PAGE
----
How Much Protein Per Day Do You Need?

How Much Protein Per Day Do You Need?

“Protein is King.” Very less number of nutrients are as important as protein. If you don’t get enough protein through your diet, your health suffer. There are different opinions on how much protein human body actually need. Or how much protein per day you should include in your diet?

The DRI (Dietary Reference Intake) is 0.8 grams of protein per kilogram of weight , or 0.36 grams per pound. This amounts to:

  • 56 grams per day for the average sedentary man.
  • 46 grams per day for the average sedentary woman.

Though this amount may be enough to prevent any deficiency, studies show that it’s far from sufficient to ensure optimal health and body composition.

The right amount of protein for any individual depends on various factors, including activity level, age, muscle mass, physique goals and current state of health.

Here we take a look at optimal amounts of protein and how lifestyle factors like weight loss, muscle building and activity levels factor in.

What Is Protein and Why Should You Care?

plate of chicken and vegetables high in protein

Proteins are the main building blocks of your body, they are used to make muscles, tendons, organs and skin, as well as enzymes, hormones, neurotransmitters and various tiny molecules that serve many important functions.

Without protein, life would not be possible.

They are made out of smaller molecules called amino acids, which are linked together like beads on a string. These amino acids linked together form a long protein chains, which are then folded into complex shapes.

Some of these amino acids can be produced by your body, while you must get others through your diet. These are called essential amino acids.

Generally, animal protein provides all important amino acids in the right ratio for you to make full use of them — as animal tissues are similar to your own tissues.

If you’re eating animal products like meat, fish, eggs, or dairy every day, you’re getting right protein already.

Weight Loss and Weight Gain-

Hand holding measure tape

Protein is very important when it comes to losing weight.

You need to take in fewer calories than you burn to lose weight.

Protein around 25–30% of total daily calories has been proven to boost metabolism by up to 80–100 calories per day, compared to lower protein diets.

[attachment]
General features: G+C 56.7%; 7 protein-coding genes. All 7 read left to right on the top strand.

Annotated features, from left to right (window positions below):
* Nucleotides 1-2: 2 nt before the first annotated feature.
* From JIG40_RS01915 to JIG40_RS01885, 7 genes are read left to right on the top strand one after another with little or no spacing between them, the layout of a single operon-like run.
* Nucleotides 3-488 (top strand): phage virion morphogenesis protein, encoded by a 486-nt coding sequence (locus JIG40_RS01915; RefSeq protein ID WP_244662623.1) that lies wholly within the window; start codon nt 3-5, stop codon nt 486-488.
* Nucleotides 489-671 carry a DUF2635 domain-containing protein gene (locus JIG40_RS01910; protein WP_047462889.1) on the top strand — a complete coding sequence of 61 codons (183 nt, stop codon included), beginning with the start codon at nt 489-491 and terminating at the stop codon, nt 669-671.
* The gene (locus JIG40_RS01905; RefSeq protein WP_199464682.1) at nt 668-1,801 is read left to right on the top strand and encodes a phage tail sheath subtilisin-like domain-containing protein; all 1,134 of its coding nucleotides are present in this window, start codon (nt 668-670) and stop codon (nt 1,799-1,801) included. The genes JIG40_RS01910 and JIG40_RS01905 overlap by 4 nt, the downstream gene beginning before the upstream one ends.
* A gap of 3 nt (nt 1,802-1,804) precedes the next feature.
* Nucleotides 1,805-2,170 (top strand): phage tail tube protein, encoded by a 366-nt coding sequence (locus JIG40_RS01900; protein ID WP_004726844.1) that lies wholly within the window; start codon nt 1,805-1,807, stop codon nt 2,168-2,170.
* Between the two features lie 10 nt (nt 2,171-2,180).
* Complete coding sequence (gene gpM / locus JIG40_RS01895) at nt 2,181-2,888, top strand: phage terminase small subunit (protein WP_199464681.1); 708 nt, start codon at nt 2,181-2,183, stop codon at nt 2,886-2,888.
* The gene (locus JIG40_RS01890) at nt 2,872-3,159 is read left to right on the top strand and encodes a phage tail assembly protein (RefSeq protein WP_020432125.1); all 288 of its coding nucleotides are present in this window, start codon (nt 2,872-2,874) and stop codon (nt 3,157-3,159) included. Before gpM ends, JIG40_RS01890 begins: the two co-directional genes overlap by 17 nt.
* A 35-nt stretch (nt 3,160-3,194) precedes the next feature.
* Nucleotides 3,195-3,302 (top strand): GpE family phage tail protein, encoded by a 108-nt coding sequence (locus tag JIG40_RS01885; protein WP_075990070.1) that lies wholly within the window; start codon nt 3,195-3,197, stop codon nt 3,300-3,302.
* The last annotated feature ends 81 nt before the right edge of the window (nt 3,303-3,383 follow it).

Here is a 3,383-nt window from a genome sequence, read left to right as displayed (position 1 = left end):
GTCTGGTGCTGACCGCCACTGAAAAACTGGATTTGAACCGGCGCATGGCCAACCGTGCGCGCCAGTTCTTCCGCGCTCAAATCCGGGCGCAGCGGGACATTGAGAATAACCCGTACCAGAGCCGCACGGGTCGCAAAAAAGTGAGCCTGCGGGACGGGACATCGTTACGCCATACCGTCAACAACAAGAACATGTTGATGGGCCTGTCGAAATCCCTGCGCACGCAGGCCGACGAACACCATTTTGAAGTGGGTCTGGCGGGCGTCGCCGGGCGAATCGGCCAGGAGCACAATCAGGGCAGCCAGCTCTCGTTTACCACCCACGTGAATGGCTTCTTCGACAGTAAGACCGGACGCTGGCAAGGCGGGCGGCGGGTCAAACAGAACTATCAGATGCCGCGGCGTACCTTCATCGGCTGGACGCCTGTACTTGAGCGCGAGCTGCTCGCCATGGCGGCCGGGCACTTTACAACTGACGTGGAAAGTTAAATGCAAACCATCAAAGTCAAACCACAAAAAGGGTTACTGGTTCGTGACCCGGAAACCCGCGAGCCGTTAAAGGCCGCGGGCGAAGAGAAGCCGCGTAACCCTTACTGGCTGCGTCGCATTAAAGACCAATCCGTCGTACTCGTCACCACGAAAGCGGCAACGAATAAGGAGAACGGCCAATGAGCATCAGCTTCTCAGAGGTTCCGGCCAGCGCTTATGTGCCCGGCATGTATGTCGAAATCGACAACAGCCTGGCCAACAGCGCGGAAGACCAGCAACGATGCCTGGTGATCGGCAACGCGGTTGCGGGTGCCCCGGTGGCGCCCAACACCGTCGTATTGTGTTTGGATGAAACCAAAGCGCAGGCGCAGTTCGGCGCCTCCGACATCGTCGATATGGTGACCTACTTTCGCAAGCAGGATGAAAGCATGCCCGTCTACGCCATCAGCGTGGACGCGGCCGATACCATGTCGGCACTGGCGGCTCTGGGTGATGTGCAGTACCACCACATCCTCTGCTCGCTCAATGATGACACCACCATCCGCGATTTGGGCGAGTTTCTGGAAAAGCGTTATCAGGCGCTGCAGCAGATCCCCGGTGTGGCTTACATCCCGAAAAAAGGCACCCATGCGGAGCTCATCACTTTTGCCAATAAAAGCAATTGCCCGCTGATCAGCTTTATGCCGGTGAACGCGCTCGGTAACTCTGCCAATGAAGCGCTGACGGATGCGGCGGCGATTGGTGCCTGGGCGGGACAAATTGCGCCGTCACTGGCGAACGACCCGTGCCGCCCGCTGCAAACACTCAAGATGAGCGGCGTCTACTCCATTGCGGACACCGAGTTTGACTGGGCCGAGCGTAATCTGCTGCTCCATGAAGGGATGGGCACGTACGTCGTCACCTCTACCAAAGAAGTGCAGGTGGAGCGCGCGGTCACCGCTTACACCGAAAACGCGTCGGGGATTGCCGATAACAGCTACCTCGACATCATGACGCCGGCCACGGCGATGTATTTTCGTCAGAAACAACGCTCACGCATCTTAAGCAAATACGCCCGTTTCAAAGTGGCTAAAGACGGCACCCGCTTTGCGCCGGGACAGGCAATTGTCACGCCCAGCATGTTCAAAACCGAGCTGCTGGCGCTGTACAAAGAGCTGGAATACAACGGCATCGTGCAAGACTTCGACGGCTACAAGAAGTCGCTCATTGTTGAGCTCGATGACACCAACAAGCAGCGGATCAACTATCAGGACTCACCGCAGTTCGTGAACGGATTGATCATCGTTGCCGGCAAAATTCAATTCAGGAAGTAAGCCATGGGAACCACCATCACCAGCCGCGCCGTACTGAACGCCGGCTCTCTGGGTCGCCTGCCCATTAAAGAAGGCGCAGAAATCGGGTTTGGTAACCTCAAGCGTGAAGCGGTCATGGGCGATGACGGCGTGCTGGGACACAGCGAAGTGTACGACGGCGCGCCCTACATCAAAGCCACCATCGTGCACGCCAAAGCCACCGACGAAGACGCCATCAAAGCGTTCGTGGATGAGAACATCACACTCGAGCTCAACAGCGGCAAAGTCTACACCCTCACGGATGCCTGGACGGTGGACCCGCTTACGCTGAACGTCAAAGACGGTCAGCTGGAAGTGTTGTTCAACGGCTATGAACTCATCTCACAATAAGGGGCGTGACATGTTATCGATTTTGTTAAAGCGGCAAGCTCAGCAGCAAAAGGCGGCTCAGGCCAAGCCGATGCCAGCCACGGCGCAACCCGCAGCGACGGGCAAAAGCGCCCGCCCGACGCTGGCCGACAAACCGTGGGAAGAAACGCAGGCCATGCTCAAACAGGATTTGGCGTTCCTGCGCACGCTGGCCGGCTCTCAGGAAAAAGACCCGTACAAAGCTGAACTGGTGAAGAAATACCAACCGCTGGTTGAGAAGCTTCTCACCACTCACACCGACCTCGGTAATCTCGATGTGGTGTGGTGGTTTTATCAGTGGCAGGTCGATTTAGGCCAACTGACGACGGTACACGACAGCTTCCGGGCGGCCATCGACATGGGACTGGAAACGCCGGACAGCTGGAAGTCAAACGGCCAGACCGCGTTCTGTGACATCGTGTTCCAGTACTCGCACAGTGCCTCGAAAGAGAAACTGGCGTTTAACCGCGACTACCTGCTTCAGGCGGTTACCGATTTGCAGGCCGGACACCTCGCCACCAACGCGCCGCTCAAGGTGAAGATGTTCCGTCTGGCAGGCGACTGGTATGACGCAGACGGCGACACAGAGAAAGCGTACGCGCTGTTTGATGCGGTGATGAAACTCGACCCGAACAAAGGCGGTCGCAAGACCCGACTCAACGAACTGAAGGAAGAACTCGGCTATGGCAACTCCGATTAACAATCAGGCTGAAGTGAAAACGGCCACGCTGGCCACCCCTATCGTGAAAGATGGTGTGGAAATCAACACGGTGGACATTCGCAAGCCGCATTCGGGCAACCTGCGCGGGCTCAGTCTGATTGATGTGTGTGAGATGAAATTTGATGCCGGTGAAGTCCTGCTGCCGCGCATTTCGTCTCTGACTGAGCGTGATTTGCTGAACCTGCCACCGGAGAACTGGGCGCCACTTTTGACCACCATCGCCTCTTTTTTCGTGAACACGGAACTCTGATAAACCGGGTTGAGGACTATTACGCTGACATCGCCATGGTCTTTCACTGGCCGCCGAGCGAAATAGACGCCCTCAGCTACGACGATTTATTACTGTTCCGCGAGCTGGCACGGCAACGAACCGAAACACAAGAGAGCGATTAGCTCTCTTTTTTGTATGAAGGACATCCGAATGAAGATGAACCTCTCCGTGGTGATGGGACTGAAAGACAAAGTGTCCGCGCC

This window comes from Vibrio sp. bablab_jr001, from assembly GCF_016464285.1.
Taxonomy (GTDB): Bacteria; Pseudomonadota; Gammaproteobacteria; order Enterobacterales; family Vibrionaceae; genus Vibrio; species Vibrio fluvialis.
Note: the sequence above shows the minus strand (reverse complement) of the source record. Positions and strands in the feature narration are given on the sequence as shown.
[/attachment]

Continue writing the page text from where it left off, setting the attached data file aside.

It has ability to reduce appetite and cause a spontaneous reduction in calorie intake. It keeps you feeling full much better than both fat and carbs.

One study in obese men showed that protein at 25% of calories increased feelings of fullness, reduced the desire for snacking by half and reduced obsessive thoughts for food by 60%.

Another study for women, increased their protein intake to 30% of calories ended up eating 441 fewer calories per day and lost 11 pounds in 12 weeks — simply by adding more protein in their diet.

It helps you build and preserve muscle mass, which burns a small amount of calories. Eating more protein makes it much easier to stick to any weight loss diet.

According to studies, a protein intake of around 30% of calories is optimal for weight loss. This amounts to 150 grams per day for someone on a 2000-calorie diet.

You can calculate it by multiplying your calorie intake by 0.075.

Gain Muscle and Strength

Man doing pull ups exercise

Muscles are largely made of protein.

Muscles are dynamic and constantly being broken down and rebuilt.

To build muscle, your body needs and should synthesize more muscle protein than it breaks down. There needs to be a net positive protein balance in your body often called nitrogen balance, as protein is high in nitrogen.

A common recommendation for gaining muscle is 1 gram of protein per pound of body weight, or 2.2 grams of protein per kg.

Other scientists have estimated the protein needs to be a minimum of 0.7 grams per pound, or 1.6 grams per kg.

Any Negative Health Effects?

Protein has been unfairly blamed for a number of health problems. Some people believe that a high-protein diet cause kidney damage and osteoporosis.

These claims are not supported by science. Though protein restriction is helpful for people with pre-existing kidney problems, protein has never been shown to cause kidney damage in healthy people.

In fact, a higher protein intake has been shown to lower blood pressure and help fight diabetes, which are two of the main risk factors for kidney disease.

Overall, there is no evidence that a reasonably high protein intake has any adverse effects in healthy people trying to stay healthy.

Best Sources of Protein-

The best sources of protein are meats, fish, eggs and dairy products, as they have all the essential amino acids your body needs.

Some plants are high in protein as well, such as quinoa, legumes and nuts.

If you’re a healthy person trying to stay healthy, then simply eating good quality protein with your meals, along with nutritious plant foods will bring your intake to an optimal range.

Plate of meat and veggies full of protein content

For Average Person?

If you’re a healthy person with proper weight, and don’t exercise much, then aim for 0.36–0.6 grams per pound (0.8–1.3 gram per kg).

This amounts to:

  • 56–91 grams per day for the average male.
  • 46–75 grams per day for the average female.